Aim: To synthesize qualitative evidence on nurses' end-of-life care practices in long-term care settings for older adults. Background: Qualitative evidence on how nurses describe their own end-of-life care practice has not been reviewed systematically. Design: Qualitative systematic review. Data Sources: Databases MEDLINE, CINAHL, PsycINFO, EMBASE, Mednar, Google Scholar, and Ichushi were searched for published and unpublished studies in English or Japanese. Methods: The review followed the Joanna Briggs Institute approach to qualitative systematic reviews. Each study was assessed by two independent reviewers for methodological quality. The qualitative findings were pooled to produce categories and synthesized through meta-aggregation. Results: Twenty studies met all inclusion criteria. Their 137 findings were grouped into 10 categories and then aggregated into three synthesized findings: playing multidimensional roles to help residents die with dignity, needing resources and support for professional commitment, and feeling mismatch between responsibilities and power, affecting multidisciplinary teamwork. Conclusion: Nurses play multidimensional roles as the health care professionals most versed in residents' complex needs. Managers and policymakers should empower nurses to resolve the mismatch and help nurses obtain needed resources for end-of-life care that ensures residents die with dignity.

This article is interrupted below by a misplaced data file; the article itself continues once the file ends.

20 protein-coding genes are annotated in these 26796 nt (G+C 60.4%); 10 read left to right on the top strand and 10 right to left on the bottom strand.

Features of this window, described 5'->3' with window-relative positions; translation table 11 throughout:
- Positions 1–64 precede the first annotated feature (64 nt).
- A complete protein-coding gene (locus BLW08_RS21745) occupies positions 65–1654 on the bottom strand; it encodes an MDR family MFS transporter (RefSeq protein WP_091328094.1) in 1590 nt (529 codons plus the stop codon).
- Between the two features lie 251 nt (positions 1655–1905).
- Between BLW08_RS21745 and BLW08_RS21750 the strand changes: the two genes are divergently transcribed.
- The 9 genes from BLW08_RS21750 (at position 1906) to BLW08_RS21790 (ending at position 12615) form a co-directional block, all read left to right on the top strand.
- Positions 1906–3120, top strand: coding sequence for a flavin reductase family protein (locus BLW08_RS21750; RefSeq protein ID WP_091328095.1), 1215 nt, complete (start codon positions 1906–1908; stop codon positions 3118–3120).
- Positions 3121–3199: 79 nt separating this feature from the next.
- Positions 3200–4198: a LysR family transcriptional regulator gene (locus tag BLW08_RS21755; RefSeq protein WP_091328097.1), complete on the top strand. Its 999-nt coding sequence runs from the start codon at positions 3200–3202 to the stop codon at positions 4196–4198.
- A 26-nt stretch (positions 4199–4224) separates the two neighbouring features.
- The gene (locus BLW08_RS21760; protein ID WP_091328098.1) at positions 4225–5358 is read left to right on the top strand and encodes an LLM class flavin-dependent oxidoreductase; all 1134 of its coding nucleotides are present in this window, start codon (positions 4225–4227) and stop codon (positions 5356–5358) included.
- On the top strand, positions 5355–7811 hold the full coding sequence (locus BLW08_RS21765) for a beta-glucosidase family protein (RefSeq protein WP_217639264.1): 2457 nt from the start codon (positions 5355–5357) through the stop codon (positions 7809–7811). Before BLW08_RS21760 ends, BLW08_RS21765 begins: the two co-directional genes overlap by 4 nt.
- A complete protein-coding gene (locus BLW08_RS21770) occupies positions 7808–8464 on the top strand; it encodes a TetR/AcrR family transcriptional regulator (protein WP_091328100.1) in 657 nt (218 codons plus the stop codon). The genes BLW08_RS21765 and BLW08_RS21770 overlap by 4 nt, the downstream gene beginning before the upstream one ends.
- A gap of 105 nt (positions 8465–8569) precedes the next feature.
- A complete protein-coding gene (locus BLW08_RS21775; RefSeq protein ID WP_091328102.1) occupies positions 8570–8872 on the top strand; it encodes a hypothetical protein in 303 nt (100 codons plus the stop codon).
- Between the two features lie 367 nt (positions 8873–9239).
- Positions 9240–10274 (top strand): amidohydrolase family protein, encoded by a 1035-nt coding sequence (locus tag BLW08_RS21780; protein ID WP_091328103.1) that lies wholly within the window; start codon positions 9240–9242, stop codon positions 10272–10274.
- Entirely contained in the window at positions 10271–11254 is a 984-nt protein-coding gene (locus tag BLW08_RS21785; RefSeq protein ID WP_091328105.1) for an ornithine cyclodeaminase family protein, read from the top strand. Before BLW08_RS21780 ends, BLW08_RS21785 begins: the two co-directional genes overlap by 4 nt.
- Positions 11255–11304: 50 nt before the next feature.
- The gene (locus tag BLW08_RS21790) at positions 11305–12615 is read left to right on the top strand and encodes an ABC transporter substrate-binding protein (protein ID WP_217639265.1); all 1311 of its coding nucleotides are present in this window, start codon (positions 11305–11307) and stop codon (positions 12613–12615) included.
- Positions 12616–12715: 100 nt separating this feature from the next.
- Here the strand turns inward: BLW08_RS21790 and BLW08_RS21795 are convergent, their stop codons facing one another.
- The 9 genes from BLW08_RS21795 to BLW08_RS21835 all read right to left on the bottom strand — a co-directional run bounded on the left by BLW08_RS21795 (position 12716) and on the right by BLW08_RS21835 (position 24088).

ASJC Scopus subject areas